“I never wanted to take over Star Trek or follow in my father’s footsteps,” he continues. “I love the show’s philosophy and I am so proud of my father’s vision for the future, which I call my own vision now because I feel the exact same way. For the past couple of decades, I’ve done my best to represent the name. Now that I’m involved in Star Trek, it’s not my show to write. I was thrilled when they brought Bryan Fuller (Hannibal, Pushing Daisies, American Gods) on board because he’s an accomplished writer and a fan and he really gets the philosophy. He’s the right man for the job. Trevor and I are a part of the team and we are very much involved. As materials come through, we provide comments and thoughts and ideas and share where we can share. But Bryan’s got it. I appreciate the way he’s approaching it, too, because the landscape has changed in television. Star Trek is about change and diversity. I think he’s going to make a fantastic new version.”
Roddenberry’s plate is more than full, not just with his production company and duties on Star Trek: Discovery, but with The Roddenberry Foundation, which he founded in 2010 to embody the philosophy of Star Trek. “We find organizations, institutions and individuals who are working toward the long-term advancement of our species,” he tells THR. “We’re not looking for band-aid solutions. We find the systemic cause of a problem and we try to fix it.” In 2011, the Foundation made a $5 million contribution to the J. David Gladstone Institutes in San Francisco to establish the Roddenberry Center for Stem Cell Biology and Medicine. “They do stem cell biology,” he relates. “They can take any cell and reverse engineer it into a stem cell programmed to be heart, liver or lung cells. The implications are tremendous. You can test heart medications on cells.”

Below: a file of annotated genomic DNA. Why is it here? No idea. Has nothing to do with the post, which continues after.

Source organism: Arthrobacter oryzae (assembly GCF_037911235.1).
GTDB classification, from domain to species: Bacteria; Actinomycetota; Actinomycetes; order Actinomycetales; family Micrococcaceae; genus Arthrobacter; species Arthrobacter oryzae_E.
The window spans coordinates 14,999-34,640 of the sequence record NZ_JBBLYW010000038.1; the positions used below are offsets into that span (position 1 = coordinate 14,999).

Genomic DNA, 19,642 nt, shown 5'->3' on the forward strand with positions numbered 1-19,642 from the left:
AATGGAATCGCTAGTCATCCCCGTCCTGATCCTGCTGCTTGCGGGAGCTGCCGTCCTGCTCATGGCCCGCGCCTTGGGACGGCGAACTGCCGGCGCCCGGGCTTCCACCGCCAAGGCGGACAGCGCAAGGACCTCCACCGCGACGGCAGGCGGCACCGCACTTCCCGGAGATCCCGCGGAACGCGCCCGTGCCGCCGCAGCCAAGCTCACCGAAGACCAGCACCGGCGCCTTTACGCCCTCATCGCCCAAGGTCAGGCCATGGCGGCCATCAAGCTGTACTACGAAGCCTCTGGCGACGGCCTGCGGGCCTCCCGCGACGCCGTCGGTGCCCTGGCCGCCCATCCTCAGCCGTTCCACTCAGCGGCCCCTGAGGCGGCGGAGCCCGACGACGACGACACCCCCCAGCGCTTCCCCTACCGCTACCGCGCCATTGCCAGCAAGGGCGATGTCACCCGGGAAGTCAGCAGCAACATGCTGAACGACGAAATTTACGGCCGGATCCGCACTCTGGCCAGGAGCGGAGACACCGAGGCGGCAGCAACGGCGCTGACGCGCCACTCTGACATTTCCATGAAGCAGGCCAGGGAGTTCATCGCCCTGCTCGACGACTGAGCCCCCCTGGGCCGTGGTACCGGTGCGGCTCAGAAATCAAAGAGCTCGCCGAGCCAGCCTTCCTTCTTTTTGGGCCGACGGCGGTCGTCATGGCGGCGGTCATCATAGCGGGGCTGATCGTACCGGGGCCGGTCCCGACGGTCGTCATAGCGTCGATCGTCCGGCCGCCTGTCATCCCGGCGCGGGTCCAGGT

The foundation also contributed $5 million to the J. Craig Venter Institute. The grant went to scientist Orianna Bretschger for her work on converting sewage into drinking water. “Microbial fuel cells break down sludge into its atomic form, converting it to clean water,” Roddenberry explains.
In 2014, the foundation gave a grant to the Global Learning XPRIZE crowdfunding campaign to support developing technology to bring literacy to hundreds of millions of children around the world.
Gene Roddenberry didn’t live long enough to see his only son become an adult. He only knew the teenager who was concerned with girls and cars and heavy metal music. But there is no doubt the father would be more than proud of the son who has a strong dedication to the humanitarian philosophy behind Star Trek, the TV series that in its 50th year continues to have an impact around the world.